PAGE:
The old adage "Where there is a will, there is a way" seems to apply to promoting women in the law — if you ignore equity status.
Hastings College of the Law's Project for Attorney Retention — known as PAR — released a survey of new partner classes at more than 100 U.S. law firms this week. Some of the findings were heartening. Twenty-three firms had new partner classes in 2010 that were 50 percent or more female. Overall, 34 percent of new partners at the surveyed firms were women, compared to 28 percent of new partners in 2009.
But two factors throw cold water on early celebrations, says Cynthia Calvert, the Washington, D.C.-based director of research at PAR.
One: the overall number of women partners in law firms (about 19 percent, based on NALP figures) remains low.
Two: the survey made no distinction between equity and non-equity partners. The reason that info wasn’t taken into account is simple. Law firms don’t make it available. Calvert says it’s hard to say how including equity ranks might affect results.
“My guess is that we would see fewer women in the equity ranks,” she said, citing a couple of studies, including one by the National Association of Women Lawyers, which said in a November report that less than 16 percent of equity partners at the country’s 200 largest firms were female (.pdf).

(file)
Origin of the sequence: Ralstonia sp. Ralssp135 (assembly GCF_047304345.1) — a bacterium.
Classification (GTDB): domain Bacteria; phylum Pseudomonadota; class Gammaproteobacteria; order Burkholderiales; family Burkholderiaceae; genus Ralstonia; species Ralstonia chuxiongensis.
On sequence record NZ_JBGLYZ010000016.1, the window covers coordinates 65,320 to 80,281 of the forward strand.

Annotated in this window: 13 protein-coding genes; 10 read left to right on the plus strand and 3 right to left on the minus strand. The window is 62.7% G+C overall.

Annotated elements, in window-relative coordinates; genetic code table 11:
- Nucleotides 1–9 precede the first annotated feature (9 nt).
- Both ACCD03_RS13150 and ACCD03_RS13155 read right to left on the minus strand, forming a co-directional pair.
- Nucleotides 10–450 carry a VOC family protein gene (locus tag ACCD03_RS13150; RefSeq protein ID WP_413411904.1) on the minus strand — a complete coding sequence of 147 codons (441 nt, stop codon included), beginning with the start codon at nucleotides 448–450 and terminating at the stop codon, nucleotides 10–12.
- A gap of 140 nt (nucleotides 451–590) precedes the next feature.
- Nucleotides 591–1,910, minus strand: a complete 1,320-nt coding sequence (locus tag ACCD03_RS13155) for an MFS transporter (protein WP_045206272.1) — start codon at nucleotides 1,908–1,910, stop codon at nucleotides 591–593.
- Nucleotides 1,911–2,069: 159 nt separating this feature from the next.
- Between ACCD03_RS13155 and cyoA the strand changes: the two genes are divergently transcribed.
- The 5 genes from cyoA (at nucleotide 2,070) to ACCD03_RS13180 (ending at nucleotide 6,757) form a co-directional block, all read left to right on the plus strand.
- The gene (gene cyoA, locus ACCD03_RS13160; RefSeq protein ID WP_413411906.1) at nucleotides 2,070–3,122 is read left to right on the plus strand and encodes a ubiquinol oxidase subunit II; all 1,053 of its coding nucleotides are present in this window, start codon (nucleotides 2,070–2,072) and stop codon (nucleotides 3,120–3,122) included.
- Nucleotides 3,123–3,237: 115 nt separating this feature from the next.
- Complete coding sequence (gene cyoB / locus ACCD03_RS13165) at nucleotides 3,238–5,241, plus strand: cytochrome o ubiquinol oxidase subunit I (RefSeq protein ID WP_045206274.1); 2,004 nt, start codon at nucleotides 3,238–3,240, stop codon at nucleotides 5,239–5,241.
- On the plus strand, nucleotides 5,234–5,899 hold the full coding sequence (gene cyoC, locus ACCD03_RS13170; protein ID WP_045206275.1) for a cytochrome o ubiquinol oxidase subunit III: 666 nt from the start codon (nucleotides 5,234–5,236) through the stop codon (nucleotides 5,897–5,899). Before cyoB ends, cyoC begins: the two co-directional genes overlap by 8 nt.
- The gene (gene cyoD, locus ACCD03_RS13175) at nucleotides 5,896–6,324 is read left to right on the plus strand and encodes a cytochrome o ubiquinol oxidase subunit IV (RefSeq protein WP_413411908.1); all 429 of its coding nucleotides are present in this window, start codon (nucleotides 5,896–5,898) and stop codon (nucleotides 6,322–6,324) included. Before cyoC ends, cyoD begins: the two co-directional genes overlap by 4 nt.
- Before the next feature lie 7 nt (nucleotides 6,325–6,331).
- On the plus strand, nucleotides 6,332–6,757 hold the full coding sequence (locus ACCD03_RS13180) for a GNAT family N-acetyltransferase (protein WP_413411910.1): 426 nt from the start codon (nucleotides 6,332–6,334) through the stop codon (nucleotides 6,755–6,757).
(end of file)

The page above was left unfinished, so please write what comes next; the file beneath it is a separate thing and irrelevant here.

In its own study, PAR says some of the best performers have been its own members — firms which have made a commitment to work/life balance and to the retention and advancement of women lawyers a priority.
Plenty of firms PAR surveyed didn’t show much progress. Fourteen law firms had all–male classes. And some of the worst performers this year have done better in the past. Here’s a partial list of PAR’s winners and not-winners:
Sullivan and Cromwell (100% female); Munger Tolles (100%); Weil, Gotschal (100%); Mayer Brown (75%); Seyfarth Shaw (75%); Bingham McCutcheon (71%); Proskauer Rose (67%); WilmerHale (63%); Beveridge & Diamond (60%); Winston & Strawn (60%).
None of these firms made a female partner this year: Boies Schiller; Cleary Gottlieb; Crowell & Moring; Kilpatrick Stockton; Lowenstein Sandler; Luce Forward; Milbank; Pepper Hamilton; Quinn Emanuel; Shearman & Sterling.
For the entire list and some caveats, check out the entire report (.pdf).